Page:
‘Phones are like a crust we know we shouldn’t choose’: the truth about social media and anxiety | Social media

MMost people think that phones are a bad thing for anxiety. Parents, in particular, believe that phones are terrible for the mental health of children, adolescents, and young adults. So, what is the truth? While I was writing my book You Don’t Understand Me, which deals with the mental health of teenagers and young girls, I felt I needed to get to the bottom of the relationship between phones and anxiety. And honestly, it doesn’t look great. Since the advent of smartphones in about 2000, there has been a steady decline in the mental health of young people. But as we know, correlation does not necessarily equal cause.

What I have observed clinically is that rather than being the cause of the problem in itself, phones seem to act as a catalyst to our emotions. This can be a positive thing when it allows us to connect with friends and family; to share happy news; photos or jokes. It also allows marginalized communities to find each other.

However, humans are wired to anticipate danger and our minds can quickly spiral from an initial trigger to create catastrophic, completely imaginary circumstances to which our bodies respond as if they were real. In your head this goes something like, “Some of my friends meet without me> they don’t want me there> they don’t really like me> nobody really likes me> I’m fundamentally hateful and will die alone.”

The phone contributes to this in a number of different ways. First, it lets us know that our friends are meeting without us. There was something in “knowledge is happiness” and now there is no ignorance. We know, and we sit on our couch in some old trotting bottoms on Saturday night and compare our inner worries, our worst sides, our ugliest selves, with endless, perfectly handled versions of other people’s lives. And guess what? That makes us anxious and unhappy.

Our phone is like a crust that we know we shouldn’t choose. We know it feels bad to see our rich friend on a weekend trip with her lovely partner; we know we should take off our phone and go and do something constructive and positive – some gamea to walk, hot bath with candles. Look, there’s someone on Instagram with a perfect bathroom and a nice body that shows us what we should be doing, and we’re just sitting around rolling – no wonder no one wants to get together with you. This way your phone can trigger a second round of self-judgment about how lazy or worthless you are.

The phone intensifies a comparative culture that can make you feel not good enough in every aspect of life: not thin enough; not successful enough; not sufficiently ordered or organized; not living in a nice enough home; not well read or wise enough.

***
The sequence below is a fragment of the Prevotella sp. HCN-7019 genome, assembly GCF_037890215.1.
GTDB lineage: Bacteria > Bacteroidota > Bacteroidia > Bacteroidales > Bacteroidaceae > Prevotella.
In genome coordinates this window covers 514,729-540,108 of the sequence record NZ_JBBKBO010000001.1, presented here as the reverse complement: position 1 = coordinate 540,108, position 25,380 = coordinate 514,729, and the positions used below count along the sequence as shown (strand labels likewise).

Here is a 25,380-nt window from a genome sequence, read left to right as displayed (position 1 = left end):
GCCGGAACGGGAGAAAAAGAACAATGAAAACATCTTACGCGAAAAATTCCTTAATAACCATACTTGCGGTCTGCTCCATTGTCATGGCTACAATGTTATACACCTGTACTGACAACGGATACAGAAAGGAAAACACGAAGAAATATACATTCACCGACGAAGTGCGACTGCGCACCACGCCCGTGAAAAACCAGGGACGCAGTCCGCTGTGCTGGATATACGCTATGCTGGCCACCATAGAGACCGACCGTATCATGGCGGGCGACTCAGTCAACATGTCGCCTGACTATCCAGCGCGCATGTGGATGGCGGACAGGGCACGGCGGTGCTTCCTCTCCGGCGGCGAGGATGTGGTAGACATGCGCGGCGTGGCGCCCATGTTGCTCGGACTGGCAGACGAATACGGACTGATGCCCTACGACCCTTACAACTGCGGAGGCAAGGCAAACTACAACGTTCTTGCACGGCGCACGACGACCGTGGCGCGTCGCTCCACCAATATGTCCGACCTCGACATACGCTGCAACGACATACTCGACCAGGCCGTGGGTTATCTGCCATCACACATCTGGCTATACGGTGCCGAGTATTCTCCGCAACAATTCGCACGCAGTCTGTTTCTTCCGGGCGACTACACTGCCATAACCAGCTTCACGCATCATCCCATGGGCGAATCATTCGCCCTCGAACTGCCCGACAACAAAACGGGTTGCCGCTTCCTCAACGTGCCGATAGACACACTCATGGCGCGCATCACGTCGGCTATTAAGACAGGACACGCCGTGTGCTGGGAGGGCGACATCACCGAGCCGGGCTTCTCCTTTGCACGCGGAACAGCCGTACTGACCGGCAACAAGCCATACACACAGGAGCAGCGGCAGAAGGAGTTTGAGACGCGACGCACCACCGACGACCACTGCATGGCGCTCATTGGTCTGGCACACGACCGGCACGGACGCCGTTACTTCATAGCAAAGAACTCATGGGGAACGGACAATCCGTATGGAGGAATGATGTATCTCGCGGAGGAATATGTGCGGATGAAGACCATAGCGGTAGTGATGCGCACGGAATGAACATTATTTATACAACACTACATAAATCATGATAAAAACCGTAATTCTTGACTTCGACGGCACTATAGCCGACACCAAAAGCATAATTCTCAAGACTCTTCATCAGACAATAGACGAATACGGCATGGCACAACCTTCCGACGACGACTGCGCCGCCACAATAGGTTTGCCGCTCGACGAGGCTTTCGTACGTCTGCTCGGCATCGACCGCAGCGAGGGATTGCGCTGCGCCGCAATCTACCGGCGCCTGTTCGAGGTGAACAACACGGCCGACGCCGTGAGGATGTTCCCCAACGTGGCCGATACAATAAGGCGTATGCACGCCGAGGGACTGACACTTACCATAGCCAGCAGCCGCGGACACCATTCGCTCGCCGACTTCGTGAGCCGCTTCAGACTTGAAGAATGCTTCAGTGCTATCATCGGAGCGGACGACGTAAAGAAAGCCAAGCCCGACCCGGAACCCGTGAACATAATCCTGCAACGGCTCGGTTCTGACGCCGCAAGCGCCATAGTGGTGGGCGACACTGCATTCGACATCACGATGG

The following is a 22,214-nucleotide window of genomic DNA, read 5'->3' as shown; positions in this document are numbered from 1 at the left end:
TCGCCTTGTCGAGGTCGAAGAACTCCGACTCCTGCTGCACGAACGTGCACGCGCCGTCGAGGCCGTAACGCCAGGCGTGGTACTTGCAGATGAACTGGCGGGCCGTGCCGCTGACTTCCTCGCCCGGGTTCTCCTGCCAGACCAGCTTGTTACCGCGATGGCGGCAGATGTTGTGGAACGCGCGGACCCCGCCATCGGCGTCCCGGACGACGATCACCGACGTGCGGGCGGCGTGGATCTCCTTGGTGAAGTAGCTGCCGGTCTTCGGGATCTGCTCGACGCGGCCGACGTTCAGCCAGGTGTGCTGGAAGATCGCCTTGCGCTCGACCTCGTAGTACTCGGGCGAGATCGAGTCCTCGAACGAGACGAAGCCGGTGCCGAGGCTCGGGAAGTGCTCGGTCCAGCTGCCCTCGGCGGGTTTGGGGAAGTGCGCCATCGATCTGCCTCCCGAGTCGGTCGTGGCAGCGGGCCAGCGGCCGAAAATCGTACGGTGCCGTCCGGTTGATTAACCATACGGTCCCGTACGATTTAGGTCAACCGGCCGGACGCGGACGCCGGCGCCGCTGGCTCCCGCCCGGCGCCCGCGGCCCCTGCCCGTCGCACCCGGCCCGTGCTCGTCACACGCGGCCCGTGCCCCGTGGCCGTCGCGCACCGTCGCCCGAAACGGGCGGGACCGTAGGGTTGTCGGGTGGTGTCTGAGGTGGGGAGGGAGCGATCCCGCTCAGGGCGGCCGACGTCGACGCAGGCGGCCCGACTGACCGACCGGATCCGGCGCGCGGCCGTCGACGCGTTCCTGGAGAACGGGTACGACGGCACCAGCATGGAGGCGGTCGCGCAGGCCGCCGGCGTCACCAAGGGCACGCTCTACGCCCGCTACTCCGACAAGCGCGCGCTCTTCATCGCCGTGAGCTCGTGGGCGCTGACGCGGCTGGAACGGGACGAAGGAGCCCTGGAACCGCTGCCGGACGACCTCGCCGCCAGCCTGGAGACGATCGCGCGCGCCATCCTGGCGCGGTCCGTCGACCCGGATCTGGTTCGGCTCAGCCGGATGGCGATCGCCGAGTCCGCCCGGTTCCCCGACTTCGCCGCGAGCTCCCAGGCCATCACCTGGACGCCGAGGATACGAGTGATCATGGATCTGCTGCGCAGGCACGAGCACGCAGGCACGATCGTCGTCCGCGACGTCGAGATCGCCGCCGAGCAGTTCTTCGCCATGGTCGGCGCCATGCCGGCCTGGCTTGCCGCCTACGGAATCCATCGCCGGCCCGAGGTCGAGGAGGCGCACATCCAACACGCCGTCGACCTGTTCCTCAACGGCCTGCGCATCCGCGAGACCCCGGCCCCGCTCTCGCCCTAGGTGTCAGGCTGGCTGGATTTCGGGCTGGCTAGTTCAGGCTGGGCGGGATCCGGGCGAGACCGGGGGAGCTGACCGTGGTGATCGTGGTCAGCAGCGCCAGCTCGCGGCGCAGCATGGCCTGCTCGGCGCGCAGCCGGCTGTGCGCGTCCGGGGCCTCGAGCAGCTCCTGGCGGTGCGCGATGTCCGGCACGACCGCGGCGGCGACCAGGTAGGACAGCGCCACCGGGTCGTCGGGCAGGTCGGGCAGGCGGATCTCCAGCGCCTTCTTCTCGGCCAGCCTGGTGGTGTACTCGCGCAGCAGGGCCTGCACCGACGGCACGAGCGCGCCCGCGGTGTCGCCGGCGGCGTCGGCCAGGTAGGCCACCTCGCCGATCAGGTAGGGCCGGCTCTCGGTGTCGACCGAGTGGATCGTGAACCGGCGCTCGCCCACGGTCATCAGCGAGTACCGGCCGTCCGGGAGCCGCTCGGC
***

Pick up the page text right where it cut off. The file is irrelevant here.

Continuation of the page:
And while researching the effects of this on mental health is in its infancy, it especially exists damn investigation in relation to looking at photos of perfect bodies, which is shown to increase bodily dissatisfaction, with a link to eating disorders. Even when we know that the images are cured, and even when they are shown in relation to fitness, they still affect bodily dissatisfaction.

So some of the questions I ask my patients about their phone usage are:

Do you use your phone to connect to people or compare with people? The first is positive for mental health, but the second is likely to increase anxiety.

Is there a tipping point where phone usage changes from positive to negative? Do you notice this tipping point? And can you get rid of your phone then? My experience suggests that it is at this point that the phone is most magnetic.

Is your phone prevent you from doing things that are positive for mental health? Phone use is perhaps most harmful when it prevents you from sleeping, eating regularly, being outside and moving your body, all of which are important for well-being.

Research suggests that it can be a sweet spot with cell phone use, after which the screen ceases to be helpful or fun and begins to have a negative impact on well-being. An analogy to drinking is helpful: a couple of glasses of red wine can relax; a bottle at night doesn’t help that much. And as with drinking, some people find it hard to stop right at the point where they should be.

So if you’re experiencing anxiety, think about your phone usage – think about how much time you spend on it and what content. Retracing this could be one important key to unlocking a less anxious life.

Phone and internet use is best when it conforms to our other values ​​rather than taking us away from them. There is often a thin line between these two, but I would look for a phone that is guided by:

Connect with people. Common family WhatsApp group or FaceTiming old friends can be great. But this is not the same as looking for alumni to see how successful they are – that’s a comparison.

Compassion for yourself. An online yoga class, a meditation program or an audio book at bedtime are examples of nutritious ways to use the internet. Watching back-to-back episodes of a box set into the night is not compassionate; it prevents the self-care from sleeping.

Creativeity. The telephone has allowed the democratization of creativity, especially in photography, but also in the sharing of humor, craft, art and writing. Teenagers in particular have shown incredible creativity on platforms like TikTok, but we need to be wary of content that is reduced rather than expansive, especially when it comes to beauty or sexuality.

Curiosity about difference. Phones can transform a mild disagreement into a massive row, with positions taking root. Can you use your phone to explore new ideas, rather than getting stuck in a rut?

You do not understand to me: The Girl’s Life Guide, by Tara Porter published by Lagomo (14.99)order your copy at guardianbookshop.com.

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